I watched the videos for both songs, Flame and Lecrae’s “Joyful Noise,” released in 2008 and Perry’s “Dark Horse,” released in September 2013, almost a year ago. The public has been asking, “Why are Flame and Lecrae filing this lawsuit so late?” “Why are Christian rappers suing anyone?” and “Do the songs actually sound alike?” I won’t be answering any of the aforementioned questions, and they’re of no concern to me. You can visit the comments section of YouTube and other websites and join the conversations there.

As a person of African descent, my primary concern lies not in the claim that Perry used the song without permission, but the claims by the Christian emcees that their song “has been irreparably tarnished by its association with witchcraft, paganism, black magic and Illuminati imagery evoked by the same music in ‘Dark Horse.'” (NY Times) My other concern has to deal with why Perry deemed it acceptable to incorporate ancient Kemetic (Egyptian) culture and symbols into her music video.

To address the claims made by the rappers, I’ll consult a book that I read around this time last year, written by one of the world’s leading scholars of ancient and contemporary history. In 1970, Dr. Yosef ben-Jochannan, simply and widely known as Dr. Ben, published his seminal and thought-provoking work African Origins of the Major “Western Religions.”  Dr. Ben uses the history, beliefs, and myths to argue that Judaism, Christianity, and Islam originated from ancient African spiritual systems and philosophies.

Namely, he focuses on the Voodooism of West Africa and the Mystery System and principles of the Nile Valley with African spirituality and influence reaching its zenith in Egypt. These spiritual structures among the many others were designed to “find the answer to the unknown factor responsible for life itself,” but have been relegated to paganism, voodooism, witchcraft, and black magic. As stated in the thesis of the book, Dr. Ben argues that the three major Western religions inherited many of the classical African spiritual rites and principles — from the laws, lessons and stories written in the religious texts, to the rituals performed during religious services. (For brevity, I’ll have to omit specific examples of the rituals and principles, but Dr. Ben discusses these in detail. The book is still available in print, or you can listen to Dr. Ben’s lectures on YouTube.) Ironically, many Jews, Christians, and Muslims criticize any spiritual or religious system outside of their religions as pagan. Certainly, the majority of the world is probably unaware of this research and analysis, and unfortunately most would most likely be close-minded and apprehensive towards considering and discussing Dr. Ben’s findings.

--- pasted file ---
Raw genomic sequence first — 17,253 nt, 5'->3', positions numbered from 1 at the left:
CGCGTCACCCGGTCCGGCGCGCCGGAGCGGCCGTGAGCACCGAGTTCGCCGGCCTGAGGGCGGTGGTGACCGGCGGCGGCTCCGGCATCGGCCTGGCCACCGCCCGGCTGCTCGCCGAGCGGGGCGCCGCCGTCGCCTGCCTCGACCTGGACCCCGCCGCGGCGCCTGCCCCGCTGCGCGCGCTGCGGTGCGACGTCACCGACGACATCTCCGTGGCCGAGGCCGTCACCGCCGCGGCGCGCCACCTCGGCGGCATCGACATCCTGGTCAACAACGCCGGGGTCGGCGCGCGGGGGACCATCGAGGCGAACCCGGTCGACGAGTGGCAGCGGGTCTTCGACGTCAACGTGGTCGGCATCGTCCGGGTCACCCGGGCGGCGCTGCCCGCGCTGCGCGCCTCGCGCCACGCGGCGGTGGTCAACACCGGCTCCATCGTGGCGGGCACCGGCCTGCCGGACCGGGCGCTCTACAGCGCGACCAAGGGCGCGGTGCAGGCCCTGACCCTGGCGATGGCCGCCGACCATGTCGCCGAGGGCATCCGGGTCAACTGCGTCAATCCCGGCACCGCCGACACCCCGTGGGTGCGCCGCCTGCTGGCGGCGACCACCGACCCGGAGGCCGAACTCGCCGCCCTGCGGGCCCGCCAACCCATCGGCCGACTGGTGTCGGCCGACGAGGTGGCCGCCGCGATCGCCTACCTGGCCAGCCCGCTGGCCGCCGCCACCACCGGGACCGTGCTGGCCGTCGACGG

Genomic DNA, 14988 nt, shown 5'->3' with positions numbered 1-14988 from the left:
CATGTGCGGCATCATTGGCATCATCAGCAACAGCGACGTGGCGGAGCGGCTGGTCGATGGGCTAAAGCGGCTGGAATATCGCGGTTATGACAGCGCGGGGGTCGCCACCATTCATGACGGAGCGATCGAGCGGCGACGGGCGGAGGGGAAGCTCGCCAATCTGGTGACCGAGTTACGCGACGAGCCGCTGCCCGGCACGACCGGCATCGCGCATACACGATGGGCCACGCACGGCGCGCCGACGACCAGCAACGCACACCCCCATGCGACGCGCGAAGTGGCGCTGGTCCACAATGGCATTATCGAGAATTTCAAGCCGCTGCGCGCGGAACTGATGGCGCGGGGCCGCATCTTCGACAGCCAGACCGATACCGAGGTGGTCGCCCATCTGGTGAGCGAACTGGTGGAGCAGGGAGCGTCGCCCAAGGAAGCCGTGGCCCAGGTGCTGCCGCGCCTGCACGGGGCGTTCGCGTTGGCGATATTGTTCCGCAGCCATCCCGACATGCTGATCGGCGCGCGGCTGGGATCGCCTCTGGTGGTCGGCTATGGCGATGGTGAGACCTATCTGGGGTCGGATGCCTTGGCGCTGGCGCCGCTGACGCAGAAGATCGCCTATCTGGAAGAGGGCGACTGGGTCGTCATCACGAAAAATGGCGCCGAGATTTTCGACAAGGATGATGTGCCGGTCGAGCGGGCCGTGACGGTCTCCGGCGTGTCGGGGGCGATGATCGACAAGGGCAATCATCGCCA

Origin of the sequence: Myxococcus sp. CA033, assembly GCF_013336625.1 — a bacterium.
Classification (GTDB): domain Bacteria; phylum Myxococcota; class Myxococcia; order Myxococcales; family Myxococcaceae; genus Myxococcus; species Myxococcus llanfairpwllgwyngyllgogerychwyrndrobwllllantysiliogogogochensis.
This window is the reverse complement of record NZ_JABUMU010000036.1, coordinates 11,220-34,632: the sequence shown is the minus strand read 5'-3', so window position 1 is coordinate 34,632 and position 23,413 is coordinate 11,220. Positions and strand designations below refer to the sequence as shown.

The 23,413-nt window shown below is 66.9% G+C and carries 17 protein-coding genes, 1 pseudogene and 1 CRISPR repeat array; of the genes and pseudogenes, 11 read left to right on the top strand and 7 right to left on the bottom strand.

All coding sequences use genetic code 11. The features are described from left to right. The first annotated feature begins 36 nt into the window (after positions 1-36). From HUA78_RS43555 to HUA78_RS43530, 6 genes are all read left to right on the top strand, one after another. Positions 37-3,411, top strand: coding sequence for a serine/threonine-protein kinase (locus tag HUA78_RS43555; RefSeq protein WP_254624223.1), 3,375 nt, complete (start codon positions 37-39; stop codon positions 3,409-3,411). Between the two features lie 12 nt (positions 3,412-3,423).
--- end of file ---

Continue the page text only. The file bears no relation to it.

In a way, I can understand and agree with where Flame, Lecrae, and the producers included on the lawsuit are coming from. Yes, the dominant culture or the “powers that be,” which control mainstream media and supposedly the entire world have hijacked ancient Egyptian culture and have perverted it to the public as something negative and sinister. Scholars and conspiracy theorists writing and speaking on Freemasonry and the Illuminati have long postulated these views in articles, books, and videos. In this sense, the imagery in the “Dark Horse” video can be considered questionable. However, let’s be clear: Ancient Egypt in its original and purest context isn’t evil in and of itself. It’s reputation has been tainted by a certain group of people for the purpose of turning the public away from historical truths and reserving the facts of the benefit of an elite few. Don’t get me wrong, all societies, civilizations, and empires have their negative aspects, and in our teaching of history, we must tell the good, the bad and the ugly. Nevertheless, the Nile Valley’s contributions and ways of living outweigh the less desirable factors.

As a sidebar, people refer to the Illuminati as the secret society, the bloodline that allegedly controls the world, but the definition of Illuminati simply means “enlightened ones” according to Professor Griff who is accepted as an authority on this particular subject by the “conscious community.” Essentially, the ancient Egyptians who were masters of science, math, law, philosophy, architecture, astrology, etc. were the original Illuminati or Enlightened Ones, but not in the context of the “evil, devil-whorsippers” we know now. Prodigy  of Mobb Deep raps about this in the chorus of his song Skull and Bones.” 

Back to our regularly scheduled programming: If Flame and Lecrae want to go after Katy Perry for copyright infringement, then by all means go for it. If the rappers are to criticize Perry’s message and imagery in the “Dark Horse” video, they should demand that Perry leave the culture of their African ancestors alone and push Perry to stop her participation in the continued demonization of the culture. Lastly, they can tell her to end her contribution to the ongoing whitewashing of ancient Egyptian history as we see in the upcoming film The Gods of Egypt. 

Aside from entertainment news and conspiracy theories, the main point is that the moment when Christian artists or Christian anyone refers to Egyptian principles and culture as pagan is the moment when they characterize a considerable chunk of their own religion as pagan.

 

Back in February, several online outlets reported that 65,000 Muslims worldwide signed a petition against the “Dark Horse” video slamming it as “blasphemous.” The video depicted a pendant bearing the name “Allah” turning into sand. That’s another topic for another day, but I have to ask, where was the uproar from the “conscious community” about Katy Perry making a mockery of ancient Egypt and portraying herself as present-day Elizabeth Taylor?